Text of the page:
The twin roller timing chain set on was from the 18R Toyota Corona, as the Japanese copied the early 253/308 twin roller timing chain, and after the 1985 Monza attempt resulted in a GM Holden downgraded broken timing gear, it reverted back to the orginal 1969 TO 1971 item before it was downgraded, and that was what Toyota used as well.
 

mike1157

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Well I contacted my machinist, and he concurred that I'm in for a tough time. He had me contact a local heat treater, to see what could be done. The heat treater told me that under no circumstances did i want to try an anneal the cam, then have it re-heated, unless I wanted to risk warping the cam, and thereby effectively throwing away 600.00. He did recommend a solution as a "better than nothing" approach....and recommended that I spot anneal the area that we would drill the cam face for the dowel pin w/ a torch.
The process involving focusing a small flame on the direct spot we intend to drill, heating it to cherry red, then allowing it to cool to room temp. He said that it wouldn't completely be a cake walk after that, and it would probably still kill the bit (or two) but at least I'd would be more likely to get the hole drilled that way. I'm gonna measure the cam sprocket, and see how much smaller it is than the cam, and possibly have the sprocket reamed up to the existing snout diameter of the cam, as opposed to the other.

I was thinking that maybe as an alternative to any of this, I have the nose of the cam ground, and put a "flat" surface on it. Then, I can add that material via welding to the sprocket, and have it all machined to fit the flat spotted snout of the cam. What do you guys think of that? Would a flat spot on the snout be enough to keep the gear from trying to spin on the cam?

os2e.png


Something like this, only it wouldn't be so close to the center, just eccentric enough to make for the most flat area possible.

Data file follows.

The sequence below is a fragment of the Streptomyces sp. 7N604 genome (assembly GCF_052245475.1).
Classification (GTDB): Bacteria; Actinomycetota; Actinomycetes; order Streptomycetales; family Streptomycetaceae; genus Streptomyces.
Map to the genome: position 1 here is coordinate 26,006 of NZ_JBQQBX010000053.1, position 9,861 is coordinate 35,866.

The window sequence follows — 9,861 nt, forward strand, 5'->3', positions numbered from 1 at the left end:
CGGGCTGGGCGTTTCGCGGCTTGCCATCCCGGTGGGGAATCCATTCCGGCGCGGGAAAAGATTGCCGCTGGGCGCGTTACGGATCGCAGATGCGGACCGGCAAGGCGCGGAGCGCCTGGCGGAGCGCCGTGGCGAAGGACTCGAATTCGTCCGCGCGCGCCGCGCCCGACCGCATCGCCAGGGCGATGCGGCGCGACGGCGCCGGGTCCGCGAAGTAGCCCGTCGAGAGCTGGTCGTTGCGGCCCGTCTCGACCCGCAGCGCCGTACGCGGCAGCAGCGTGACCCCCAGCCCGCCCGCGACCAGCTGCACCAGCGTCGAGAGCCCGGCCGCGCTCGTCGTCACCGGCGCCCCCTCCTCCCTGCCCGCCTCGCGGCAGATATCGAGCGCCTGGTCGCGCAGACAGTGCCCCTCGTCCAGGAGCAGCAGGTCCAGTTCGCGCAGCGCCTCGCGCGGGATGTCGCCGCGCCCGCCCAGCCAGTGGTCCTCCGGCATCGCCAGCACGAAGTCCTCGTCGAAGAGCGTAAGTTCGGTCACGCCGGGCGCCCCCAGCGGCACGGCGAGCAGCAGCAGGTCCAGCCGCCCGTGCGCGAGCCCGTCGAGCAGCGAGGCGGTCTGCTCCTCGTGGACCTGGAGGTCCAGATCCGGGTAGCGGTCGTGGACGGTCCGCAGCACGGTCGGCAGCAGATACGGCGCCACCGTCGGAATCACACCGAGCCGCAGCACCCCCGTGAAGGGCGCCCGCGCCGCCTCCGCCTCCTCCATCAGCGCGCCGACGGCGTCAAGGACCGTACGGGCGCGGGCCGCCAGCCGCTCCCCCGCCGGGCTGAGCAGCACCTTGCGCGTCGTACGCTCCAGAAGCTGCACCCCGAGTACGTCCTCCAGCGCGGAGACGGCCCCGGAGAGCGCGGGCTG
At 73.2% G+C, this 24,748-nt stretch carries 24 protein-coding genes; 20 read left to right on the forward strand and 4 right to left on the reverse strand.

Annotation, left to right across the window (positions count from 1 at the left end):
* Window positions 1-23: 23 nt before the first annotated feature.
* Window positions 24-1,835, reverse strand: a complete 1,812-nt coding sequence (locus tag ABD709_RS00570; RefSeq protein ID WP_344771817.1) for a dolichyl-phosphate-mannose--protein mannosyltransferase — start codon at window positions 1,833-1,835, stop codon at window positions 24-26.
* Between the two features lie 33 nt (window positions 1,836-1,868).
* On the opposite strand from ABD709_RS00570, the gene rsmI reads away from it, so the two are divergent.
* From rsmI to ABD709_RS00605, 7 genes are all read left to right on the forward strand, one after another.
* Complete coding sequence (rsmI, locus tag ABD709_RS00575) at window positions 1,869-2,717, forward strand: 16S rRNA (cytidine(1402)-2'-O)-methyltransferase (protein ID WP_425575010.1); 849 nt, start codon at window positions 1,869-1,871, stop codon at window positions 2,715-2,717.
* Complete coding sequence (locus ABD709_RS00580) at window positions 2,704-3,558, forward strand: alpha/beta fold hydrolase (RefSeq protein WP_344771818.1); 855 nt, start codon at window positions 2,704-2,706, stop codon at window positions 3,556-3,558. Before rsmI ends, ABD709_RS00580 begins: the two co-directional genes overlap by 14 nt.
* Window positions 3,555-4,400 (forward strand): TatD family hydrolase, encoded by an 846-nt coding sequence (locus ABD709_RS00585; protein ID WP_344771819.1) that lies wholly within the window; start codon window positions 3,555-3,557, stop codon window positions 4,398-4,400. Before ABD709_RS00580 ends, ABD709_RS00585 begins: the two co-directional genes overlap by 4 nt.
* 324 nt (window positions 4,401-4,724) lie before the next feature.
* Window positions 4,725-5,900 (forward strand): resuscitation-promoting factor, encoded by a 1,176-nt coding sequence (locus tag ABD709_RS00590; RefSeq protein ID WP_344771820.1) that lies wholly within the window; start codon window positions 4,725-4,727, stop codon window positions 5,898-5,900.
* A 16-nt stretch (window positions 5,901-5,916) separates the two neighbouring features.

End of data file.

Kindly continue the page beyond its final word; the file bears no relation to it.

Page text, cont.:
drag-200stang

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Never ends, does it Mike! I'm not going to recommend anything, but I'll throw some thoughts out here. The 200 and 250 uses the same cam. I've used higher than the stock spring pressures, run a modified 250 oil pump with extended high volume georotors, shifted at 7500, missed shifts would go to 8000, zero timing chain, sprocket issues. I always cleaned all the mating parts and used stud and bearing mount with the proper primer. So what I'm saying is, I think the biggest issue is a harmonics issue because of the longer stroke 250 crank shaft loosening the bolt. Keyways and pins aren't supposed to keep it from spinning, they're mostly for locating. It's the clamping force that keeps things from spinning. So I think if you improve that, you'll be a lot better off. Maybe a stud with fine threads for the nut, thick hardened washer. Of course, you'll have to make an inspection cover that will clear the longer assembly which is what I plan to do for easy inspection of the bolt. Only you will know if you have room to do so. Personally, I'd be tempted to just use a hardened drive pin and bore the sprocket larger. Why make the nose of the cam weaker? Epoxy the area where the pin is. Maybe make something up quick and do some destructive testing on some old stock stuff.

I really like your thinking of the flat spot. Why do you need to weld the sprocket? Isn't the sprocket smaller than the cam? Isn't there enough room to mill it out on a rotary table like you drew using a small mill and some kind of hand work for the corners? I hope this sprocket isn't powdered metal.
 

CNC-Dude

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Your waaay overthinking this Mike. Send the cam to Comp and have them EDM the dowel hole for the SBF location. Bore the SBF cam gear to match the larger 6 cylinder cam snout. Call Cloyes and have them make you a chain to match the timing set pitch of the gears you have, or make the master link setup work. Finish making your intake and in a few days the parts will return and you can just bolt it all together. 2 phone calls and your done.
 

mike1157

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CNC-Dude":danmu17f said:
Your waaay overthinking this Mike. Send the cam to Comp and have them EDM the dowel hole for the SBF location. Bore the SBF cam gear to match the larger 6 cylinder cam snout. Call Cloyes and have them make you a chain to match the timing set pitch of the gears you have, or make the master link setup work. Finish making your intake and in a few days the parts will return and you can just bolt it all together. 2 phone calls and your done.